Wednesday, August 26, 2015


26/08/2015 12:50 PM
Sanusi: Racial play dulls the patriotic spirit

Syauqi Jamil

Umno veteran and former Kedah MB says the dull run-up to the Merdeka day celebration this year is due to various issues besieging the nation, ranging from GST to economic woes

KUALA LUMPUR: Malaysians aren't too enthusiastic about the upcoming Merdeka day celebrations because they have nothing to cherish but only the nation's debts and the Goods and Services Tax (GST) at a time when they are suffering, Umno veteran and former Kedah Menteri Besar Sanusi Junid said today.

Speaking to Berita Daily, he said the patriotic value among Malaysians was eroded by politicians playing the racial card to amass support.

“They shouldn't be playing this whole scenario saying that the Chinese were taking over the country as there is no way this can happen. Don't blame the Chinese for everything. For God's sake we shouldn't be afraid of the Chinese but instead we should be friends with them, even the opposition.

“It is ridiculous and stupid to say that the country will be taken over by the Chinese. We have the Agong, Sultans, the army and the police who are controlled by the Malays,” he added.

The former rural and regional development minister said this when asked on his thoughts on the lukewarm response by Malaysians towards the annual Merdeka day celebrations.

Sanusi said that during the times of the first three prime ministers, the people were very patriotic as they respected the leaders and the government institutions as there were no controversies surrounding them.

“During the old days, all institutions were highly respected where nobody questions the integrity of the police, Attorney-General, the Anti- Corruption Agency and the overall system. They respected the whole lot,” he said.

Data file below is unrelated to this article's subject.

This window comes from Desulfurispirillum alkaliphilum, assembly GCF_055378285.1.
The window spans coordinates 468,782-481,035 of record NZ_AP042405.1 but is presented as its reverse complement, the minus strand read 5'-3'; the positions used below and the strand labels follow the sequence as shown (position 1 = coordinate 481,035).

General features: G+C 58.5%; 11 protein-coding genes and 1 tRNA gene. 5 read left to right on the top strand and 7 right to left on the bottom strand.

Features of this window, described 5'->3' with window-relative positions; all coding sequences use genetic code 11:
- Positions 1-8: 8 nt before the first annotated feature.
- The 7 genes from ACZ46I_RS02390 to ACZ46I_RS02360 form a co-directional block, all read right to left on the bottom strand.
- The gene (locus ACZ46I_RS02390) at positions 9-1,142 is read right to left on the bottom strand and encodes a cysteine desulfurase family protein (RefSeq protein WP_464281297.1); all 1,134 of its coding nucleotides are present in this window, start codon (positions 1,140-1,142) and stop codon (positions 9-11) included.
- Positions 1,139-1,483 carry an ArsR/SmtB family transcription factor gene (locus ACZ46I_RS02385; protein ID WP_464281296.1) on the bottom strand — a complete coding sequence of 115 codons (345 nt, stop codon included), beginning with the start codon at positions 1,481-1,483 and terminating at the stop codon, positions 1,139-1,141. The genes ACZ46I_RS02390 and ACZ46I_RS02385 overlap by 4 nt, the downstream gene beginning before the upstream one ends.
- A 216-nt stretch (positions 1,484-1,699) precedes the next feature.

Sanusi, who is also a former minister of agriculture, said the second prime minister, Abdul Razak Hussein, father of current Prime Minister Najib Razak, was unlike his son as he had no controversies surrounding him, making him one of the most respectable and patriotic premiers ever.

“He (Razak) respected the ability of the locals and only employed foreigners in fields where we were lacking. I was a parliament member (Jerai) when he was the prime minister. I remember that he was a man of the people. A man whose feet was stained with 'selut' (mud), not stained with snow.

“Those days there was nothing mysterious on how the government handled the economy. They took ideas from the premier, experts, scholars, civil servants, heads of department, leading Umno members to ordinary employees in the ministry.

“Once they were satisfied with the idea, it was brought to the Cabinet. Everybody was in the know of what was going on.

There were no mysteries at all as everything was on the table,” said Sanusi.

He added that profit and losses in the nation's economy were known by all where mistakes made were admitted publicly.

“They don't have conflicting opinions. Yes, they might be wrong sometimes but when they were, they admitted it and tried to fix it if they could. If they couldn't then they just took the responsibility for making the wrong call,” he said.

Sanusi said the present situation was totally the opposite with government institutions losing respect among Malaysians.

He said this was due to the fact that several issues were kept secret until the people started questioning.

“With the present government, everything is a secret particularly with the 1MDB issue. When the guarantee was made it wasn't really brought to the Cabinet and the parliament, and wasn't in the budget but it involves such a big amount.

“There are also other issues like the RM2.6 billion donation. The people want to know who the donor is? All we know is that the donor is from Saudi Arabia. Who in Saudi Arabia? Is it the King? The government? Or a businessman? What is he getting out of it?

“I don't think the Arabs would throw around money for fun. I also don't think they are fascinated with Malaysia that much.

We are not the biggest Muslim country anyway. Pakistan and Indonesia have more problems that needed the money more than us,” Sanusi said.

Asked whether he thought the money was fully used up, Sanusi wonders where the balance is kept if it had not been fully spent.

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